Nevertheless, what propelled mastiha onto the Roman market was gum chewing. Roman high society with its sybaritic predilections sought new exotic experiences, and chewing mastiha was one of them. Initially they chewed it for oral health, to clean the teeth and perfume the breath, but they gradually became addicted and chewed it simply for pleasure. Chewing, after all, is an action with subconscious associations, a regression, according to Freud, to breastfeeding.
Aetius and Oribasius
When the patrician Pelagia asked Aetius, emperor Justinianus’ personal physician, for a beauty cream, he suggested a bizarre concoction that contained among other things mastiha and deer brains! Even Oribasius, personal physician to emperor Julian the Apostate, made sunscreen preparations using mastiha.
Manual de Mugeres
In the 16th century, ladies of aristocracy fervently sought out literature with cosmetic formulas. Mastiha was present here too. The Manual de Mugeres, a 16th century Spanish medical manual for women, contains this formula for mastiha soap: two ounces white soap, one fourth mastiha, one eighth southernwood resin, and one fourth borax. The Widowes Treasure (1585), the most celebrated work of its kind (designed by John Partridge based on recipes he collected from his female acquaintances) has instructions for a lipstick that “heals lips chapped by wind and cold,” which contains rose oil, beeswax, mastiha, and frankincense.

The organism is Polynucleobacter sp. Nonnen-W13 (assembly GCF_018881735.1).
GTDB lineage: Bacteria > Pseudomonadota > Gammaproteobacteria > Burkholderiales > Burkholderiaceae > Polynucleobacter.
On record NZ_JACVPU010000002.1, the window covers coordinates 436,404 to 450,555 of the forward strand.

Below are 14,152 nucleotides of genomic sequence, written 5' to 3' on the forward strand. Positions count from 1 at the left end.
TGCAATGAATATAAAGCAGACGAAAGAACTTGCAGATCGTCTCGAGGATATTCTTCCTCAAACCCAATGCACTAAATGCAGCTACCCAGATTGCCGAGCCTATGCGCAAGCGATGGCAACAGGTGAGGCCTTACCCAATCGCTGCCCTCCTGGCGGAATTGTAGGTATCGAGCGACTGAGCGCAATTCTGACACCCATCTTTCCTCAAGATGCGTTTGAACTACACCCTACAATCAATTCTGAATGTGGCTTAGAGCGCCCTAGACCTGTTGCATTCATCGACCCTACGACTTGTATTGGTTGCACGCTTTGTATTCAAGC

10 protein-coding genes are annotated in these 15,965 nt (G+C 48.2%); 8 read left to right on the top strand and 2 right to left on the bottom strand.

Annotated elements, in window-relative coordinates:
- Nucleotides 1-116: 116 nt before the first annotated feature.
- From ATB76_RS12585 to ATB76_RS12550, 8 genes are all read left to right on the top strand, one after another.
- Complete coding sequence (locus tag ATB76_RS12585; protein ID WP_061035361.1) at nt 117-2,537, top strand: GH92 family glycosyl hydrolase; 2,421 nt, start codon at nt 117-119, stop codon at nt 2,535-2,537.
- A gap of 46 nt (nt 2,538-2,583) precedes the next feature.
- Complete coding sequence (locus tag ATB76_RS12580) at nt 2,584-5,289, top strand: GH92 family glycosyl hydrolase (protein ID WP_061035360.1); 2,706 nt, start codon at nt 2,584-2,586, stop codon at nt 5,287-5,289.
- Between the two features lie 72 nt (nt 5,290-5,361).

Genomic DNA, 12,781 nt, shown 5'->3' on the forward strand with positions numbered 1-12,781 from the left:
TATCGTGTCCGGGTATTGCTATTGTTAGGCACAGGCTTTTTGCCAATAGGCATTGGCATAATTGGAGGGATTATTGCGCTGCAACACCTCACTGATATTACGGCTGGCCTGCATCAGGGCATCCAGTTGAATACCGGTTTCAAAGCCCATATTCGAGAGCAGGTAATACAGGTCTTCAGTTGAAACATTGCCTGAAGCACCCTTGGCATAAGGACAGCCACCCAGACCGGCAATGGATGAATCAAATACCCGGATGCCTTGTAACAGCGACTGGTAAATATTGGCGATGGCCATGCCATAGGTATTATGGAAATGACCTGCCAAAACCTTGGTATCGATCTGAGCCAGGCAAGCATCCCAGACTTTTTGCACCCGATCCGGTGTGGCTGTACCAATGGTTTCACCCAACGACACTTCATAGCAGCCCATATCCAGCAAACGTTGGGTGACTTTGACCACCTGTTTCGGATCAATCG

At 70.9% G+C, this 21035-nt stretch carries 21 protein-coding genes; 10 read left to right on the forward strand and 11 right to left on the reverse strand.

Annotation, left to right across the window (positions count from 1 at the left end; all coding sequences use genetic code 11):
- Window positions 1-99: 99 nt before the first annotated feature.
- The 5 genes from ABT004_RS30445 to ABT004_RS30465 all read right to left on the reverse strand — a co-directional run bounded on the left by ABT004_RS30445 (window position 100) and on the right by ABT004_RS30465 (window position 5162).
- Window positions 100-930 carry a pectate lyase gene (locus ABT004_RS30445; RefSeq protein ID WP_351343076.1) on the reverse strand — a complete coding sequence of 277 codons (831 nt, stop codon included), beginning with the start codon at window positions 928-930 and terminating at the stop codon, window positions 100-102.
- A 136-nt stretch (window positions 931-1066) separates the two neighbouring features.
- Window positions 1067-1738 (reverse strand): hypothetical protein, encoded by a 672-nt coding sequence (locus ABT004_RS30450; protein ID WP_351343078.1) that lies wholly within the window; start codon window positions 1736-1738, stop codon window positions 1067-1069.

The Italian traveler Francesco Placenca, writes: “Mastiha is stimulant, which has a mysterious virtue and power to “provide food” to the stimulations of Aphrodite and to arouse in a unique way even the most sleepy and somnolent aphrodisiac appetites”.